Berkeley grapples with contentious plan to build dorms in People’s Park

Landmark decision addresses area’s housing crisis

On the final day of September, the UC Board of Regents voted to build student dorms near one of its biggest campuses.

With the exorbitant cost of housing in California, the decision to finance new places to live for 1,100 Berkeley undergraduates might seem an obvious, even essential, choice.

But the project’s location has made it highly contentious: Officials plan to build in People’s Park, one of the most storied plots of land in the Bay Area.

The story of People’s Park began in 1967, with a few dozen houses three blocks south of the main entrance to Berkeley’s campus.

University officials used eminent domain to buy the properties and raze them, saying they needed the land for dorms. Yet many believed that destroying the houses was a ruse.

Berkeley had become the center of the nation’s counterculture movement, home to huge protests over the Free Speech Movement and against the Vietnam War. And thousands of those left-leaning activists had settled on the affordable south side of campus, exactly where officials were ousting residents.

So when construction of the dorms stalled, Berkeley residents decided to reclaim the dirt lot where the houses had once stood.

In the spring of 1969, hundreds of people showed up to add sod, flowers and trees. Others served meals and played music. The project, rooted in a spirit of optimism and anti-authoritarianism, began to be called “People’s Park.”

But it didn’t last. On May 15, 1969, the university dispatched hundreds of police officers to bulldoze the park, which was on campus property. That ignited a conflict with protesters that came to be known as Bloody Thursday, in which law enforcement killed one man and injured more than 100.

To try to quell further rebellion, then-Gov. Ronald Reagan sent in 3,000 National Guard troops, who arrived with tanks and trucks. During the two weeks they stayed in Berkeley, the National Guard even dropped tear gas over the Student Union from a helicopter.

“The whole city felt under siege, and it really felt like this was just a manifestation of the conflict between the ’60s generation and the conservative pro-war movement,” said Frances Dinkelspiel, who has written extensively about the park for the news outlet Berkeleyside. (She noted that Reagan later ran for president in part on his record of controlling the protests at Berkeley.)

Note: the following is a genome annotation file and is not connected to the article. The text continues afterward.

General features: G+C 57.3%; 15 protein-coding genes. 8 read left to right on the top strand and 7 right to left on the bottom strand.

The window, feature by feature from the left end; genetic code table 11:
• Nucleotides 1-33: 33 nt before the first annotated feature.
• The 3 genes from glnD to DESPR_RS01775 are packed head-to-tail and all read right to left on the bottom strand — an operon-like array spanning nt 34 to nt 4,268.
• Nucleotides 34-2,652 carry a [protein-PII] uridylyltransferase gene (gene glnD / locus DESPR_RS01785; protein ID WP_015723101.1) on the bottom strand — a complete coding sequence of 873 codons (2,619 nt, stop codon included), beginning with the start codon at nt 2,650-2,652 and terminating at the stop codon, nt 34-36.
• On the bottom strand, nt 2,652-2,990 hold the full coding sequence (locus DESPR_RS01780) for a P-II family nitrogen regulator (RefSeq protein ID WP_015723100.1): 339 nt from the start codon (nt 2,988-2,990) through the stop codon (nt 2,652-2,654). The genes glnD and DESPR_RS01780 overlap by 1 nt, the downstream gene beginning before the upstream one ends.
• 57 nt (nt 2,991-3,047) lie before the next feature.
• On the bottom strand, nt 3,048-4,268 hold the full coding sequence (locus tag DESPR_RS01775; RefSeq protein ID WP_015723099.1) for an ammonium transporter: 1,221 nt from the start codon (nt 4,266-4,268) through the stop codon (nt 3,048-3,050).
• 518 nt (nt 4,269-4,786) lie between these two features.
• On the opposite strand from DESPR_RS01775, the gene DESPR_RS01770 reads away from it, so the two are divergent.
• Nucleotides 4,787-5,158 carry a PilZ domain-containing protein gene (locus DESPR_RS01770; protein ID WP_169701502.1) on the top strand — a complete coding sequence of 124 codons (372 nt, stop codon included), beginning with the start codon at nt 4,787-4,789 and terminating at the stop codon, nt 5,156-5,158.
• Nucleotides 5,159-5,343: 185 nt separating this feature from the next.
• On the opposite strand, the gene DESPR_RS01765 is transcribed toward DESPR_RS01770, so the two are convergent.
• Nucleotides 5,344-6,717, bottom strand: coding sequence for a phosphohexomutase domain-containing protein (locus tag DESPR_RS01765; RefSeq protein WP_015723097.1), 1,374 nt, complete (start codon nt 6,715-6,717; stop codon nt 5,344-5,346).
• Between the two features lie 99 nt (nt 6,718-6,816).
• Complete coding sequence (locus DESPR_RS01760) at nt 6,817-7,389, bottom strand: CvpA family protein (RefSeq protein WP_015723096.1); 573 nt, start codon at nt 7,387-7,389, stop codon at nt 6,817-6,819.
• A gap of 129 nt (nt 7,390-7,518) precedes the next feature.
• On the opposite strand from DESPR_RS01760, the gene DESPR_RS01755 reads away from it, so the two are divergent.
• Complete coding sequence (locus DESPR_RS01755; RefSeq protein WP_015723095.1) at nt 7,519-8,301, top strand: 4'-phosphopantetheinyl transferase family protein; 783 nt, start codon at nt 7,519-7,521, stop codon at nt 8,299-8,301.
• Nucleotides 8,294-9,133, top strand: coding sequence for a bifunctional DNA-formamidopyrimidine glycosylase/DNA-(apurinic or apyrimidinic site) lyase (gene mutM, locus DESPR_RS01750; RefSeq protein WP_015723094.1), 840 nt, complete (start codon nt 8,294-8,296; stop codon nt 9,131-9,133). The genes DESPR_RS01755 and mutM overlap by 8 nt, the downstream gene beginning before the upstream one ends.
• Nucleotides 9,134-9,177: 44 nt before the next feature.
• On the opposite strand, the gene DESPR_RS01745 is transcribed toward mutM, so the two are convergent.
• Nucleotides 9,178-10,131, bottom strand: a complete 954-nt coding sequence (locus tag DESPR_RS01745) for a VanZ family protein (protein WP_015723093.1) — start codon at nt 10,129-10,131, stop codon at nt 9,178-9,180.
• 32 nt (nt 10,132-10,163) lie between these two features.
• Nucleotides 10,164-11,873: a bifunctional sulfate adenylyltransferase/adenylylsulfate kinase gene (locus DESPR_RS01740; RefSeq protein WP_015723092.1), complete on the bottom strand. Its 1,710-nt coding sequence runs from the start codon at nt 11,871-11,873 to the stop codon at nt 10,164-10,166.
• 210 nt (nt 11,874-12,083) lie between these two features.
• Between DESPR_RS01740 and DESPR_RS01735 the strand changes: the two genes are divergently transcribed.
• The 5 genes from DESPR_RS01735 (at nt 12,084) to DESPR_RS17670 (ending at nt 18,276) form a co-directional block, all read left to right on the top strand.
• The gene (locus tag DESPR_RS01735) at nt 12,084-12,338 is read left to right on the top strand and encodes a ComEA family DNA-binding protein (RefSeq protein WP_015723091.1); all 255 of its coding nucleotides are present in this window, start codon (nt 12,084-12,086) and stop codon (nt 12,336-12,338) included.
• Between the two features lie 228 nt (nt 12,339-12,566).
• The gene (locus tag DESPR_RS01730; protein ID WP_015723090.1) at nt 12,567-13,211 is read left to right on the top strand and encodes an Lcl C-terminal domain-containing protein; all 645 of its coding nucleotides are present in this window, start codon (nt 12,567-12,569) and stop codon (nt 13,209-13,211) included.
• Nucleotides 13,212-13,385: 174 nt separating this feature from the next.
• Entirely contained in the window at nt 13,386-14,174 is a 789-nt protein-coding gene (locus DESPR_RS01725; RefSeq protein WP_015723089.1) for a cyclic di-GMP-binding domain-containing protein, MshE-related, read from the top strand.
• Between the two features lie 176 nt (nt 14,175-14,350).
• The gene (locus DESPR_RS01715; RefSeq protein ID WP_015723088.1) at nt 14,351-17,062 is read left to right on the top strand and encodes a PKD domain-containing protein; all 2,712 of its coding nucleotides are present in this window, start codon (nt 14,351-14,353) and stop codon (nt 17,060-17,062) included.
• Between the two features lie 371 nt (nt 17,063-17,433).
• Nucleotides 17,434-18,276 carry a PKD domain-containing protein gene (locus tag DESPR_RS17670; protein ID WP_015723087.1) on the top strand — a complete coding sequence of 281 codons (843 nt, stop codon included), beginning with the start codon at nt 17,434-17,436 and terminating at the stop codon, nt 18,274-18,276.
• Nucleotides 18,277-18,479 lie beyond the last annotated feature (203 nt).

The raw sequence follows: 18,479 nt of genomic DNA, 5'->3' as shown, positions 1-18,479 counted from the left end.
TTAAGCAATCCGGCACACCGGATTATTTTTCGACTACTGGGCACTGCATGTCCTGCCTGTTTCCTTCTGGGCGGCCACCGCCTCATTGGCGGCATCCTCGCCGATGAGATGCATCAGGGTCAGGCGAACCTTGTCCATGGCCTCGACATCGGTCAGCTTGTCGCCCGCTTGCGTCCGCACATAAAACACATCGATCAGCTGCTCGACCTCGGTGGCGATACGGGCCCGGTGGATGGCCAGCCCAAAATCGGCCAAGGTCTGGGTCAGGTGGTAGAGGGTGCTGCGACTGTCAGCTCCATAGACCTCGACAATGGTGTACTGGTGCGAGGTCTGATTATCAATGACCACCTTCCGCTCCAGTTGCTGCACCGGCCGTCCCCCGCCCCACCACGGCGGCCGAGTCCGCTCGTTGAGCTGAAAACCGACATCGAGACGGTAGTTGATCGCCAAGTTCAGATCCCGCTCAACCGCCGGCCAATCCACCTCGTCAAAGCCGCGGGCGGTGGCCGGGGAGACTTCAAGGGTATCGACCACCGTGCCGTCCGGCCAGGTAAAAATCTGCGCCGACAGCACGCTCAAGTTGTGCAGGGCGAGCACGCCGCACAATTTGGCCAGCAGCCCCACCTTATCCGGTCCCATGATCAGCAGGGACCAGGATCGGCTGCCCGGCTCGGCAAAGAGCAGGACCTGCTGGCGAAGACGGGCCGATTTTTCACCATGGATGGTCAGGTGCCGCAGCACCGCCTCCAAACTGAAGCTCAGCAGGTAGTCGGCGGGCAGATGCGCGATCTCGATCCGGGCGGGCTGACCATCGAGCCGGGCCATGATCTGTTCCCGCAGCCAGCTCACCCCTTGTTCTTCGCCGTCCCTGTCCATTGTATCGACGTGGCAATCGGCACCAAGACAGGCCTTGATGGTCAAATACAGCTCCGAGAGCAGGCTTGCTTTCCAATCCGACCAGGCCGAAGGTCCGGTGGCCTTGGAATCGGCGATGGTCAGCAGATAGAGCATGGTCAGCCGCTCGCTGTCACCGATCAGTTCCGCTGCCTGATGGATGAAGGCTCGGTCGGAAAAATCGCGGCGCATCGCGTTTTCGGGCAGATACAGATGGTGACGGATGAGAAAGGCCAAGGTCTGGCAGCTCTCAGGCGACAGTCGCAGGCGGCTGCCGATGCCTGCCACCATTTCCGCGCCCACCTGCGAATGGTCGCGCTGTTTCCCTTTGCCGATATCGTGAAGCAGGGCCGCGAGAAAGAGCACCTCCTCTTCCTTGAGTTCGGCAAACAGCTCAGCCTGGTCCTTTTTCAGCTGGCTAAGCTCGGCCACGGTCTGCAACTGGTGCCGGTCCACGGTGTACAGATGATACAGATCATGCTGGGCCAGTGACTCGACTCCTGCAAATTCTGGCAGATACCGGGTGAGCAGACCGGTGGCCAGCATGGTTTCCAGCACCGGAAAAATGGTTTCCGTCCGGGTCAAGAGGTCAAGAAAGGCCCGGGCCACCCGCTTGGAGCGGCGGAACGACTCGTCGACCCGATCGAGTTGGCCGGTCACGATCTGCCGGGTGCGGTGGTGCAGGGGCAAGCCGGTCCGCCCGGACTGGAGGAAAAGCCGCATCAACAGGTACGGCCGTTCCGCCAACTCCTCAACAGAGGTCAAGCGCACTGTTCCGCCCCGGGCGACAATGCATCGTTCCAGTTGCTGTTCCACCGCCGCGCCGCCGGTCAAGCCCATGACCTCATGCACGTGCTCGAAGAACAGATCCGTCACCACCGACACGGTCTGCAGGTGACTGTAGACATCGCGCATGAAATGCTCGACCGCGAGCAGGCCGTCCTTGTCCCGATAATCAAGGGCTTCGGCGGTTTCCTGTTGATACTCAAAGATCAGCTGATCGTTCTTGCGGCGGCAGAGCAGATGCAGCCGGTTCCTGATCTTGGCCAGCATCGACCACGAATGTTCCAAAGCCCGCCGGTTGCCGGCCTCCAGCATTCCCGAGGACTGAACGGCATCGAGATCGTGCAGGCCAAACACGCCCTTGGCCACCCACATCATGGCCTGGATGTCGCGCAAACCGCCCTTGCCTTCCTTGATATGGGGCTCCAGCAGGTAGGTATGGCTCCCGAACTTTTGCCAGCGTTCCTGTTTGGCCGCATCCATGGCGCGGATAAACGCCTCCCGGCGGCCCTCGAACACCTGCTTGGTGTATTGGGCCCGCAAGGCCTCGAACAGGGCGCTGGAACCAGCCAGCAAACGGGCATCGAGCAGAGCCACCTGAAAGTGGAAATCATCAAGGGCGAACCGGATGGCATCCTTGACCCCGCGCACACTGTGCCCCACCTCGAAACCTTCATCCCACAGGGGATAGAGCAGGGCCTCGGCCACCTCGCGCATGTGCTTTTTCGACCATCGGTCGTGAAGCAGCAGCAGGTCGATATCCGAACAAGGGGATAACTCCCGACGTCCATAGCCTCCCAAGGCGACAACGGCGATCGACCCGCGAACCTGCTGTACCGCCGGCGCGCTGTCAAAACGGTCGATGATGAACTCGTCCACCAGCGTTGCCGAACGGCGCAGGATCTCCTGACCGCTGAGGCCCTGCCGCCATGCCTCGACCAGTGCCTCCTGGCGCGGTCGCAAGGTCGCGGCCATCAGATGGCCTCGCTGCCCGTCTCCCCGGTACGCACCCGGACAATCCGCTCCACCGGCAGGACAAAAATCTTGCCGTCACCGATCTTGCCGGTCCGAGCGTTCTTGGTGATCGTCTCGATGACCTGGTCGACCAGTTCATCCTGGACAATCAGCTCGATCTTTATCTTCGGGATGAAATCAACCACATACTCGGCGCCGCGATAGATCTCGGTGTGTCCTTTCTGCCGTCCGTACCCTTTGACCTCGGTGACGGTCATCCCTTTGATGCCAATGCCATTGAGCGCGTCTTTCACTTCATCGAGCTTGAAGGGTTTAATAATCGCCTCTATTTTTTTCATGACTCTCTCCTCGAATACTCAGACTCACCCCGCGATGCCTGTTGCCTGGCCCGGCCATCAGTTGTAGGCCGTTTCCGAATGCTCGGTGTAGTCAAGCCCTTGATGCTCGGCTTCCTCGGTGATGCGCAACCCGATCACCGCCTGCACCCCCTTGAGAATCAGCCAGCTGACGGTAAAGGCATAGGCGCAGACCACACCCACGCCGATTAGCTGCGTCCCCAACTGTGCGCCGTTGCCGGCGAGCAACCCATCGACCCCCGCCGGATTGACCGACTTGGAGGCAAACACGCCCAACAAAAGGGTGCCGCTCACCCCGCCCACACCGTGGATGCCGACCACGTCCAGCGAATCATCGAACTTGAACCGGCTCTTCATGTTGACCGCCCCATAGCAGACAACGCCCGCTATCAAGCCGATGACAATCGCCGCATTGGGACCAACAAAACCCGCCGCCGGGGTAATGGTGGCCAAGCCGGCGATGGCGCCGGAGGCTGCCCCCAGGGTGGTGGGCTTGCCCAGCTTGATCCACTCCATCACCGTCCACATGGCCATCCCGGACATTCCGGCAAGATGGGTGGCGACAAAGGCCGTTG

The park became a symbol of Berkeley’s counterculture movement and the sacrifices made in its honor. It has remained mostly unchanged for decades.

“Imagine when you’re 19 and 20, whatever happens in your life at that time is so significant and you feel it very deeply. The people who are involved in People’s Park, that’s still how they feel,” Dinkelspiel said.

These days, most UC Berkeley students don’t enter the park, and campus officials warn them about crime there. But university leaders have struggled for years to secure support to use the land in a different way — until now.

The $312 million project that the University of California regents approved last month will transform People’s Park, turning half of the land into housing for both students and unhoused people from the community.

The other half of the park will remain open space and will include a section honoring its history.

Dinkelspiel said she thinks the landmark decision to remake the park came about because of the determination of UC Berkeley Chancellor Carol Christ, as well as the housing crisis in the Bay Area, easily visible in the rows of tents that have popped up around Berkeley.

UC Berkeley houses 23% of its students, the lowest in the UC system. This fall, 5,000 students were turned away from student housing, a growing problem that has most likely eroded resistance to changing People’s Park.

“The current student body, they don’t know anything about the history,” Dinkelspiel said. “The concerns of students are, ‘How can I afford to live in Berkeley, this very expensive place?’ They’re not thinking about the Free Speech Movement and the Vietnam War.”

This article originally appeared in The New York Times.

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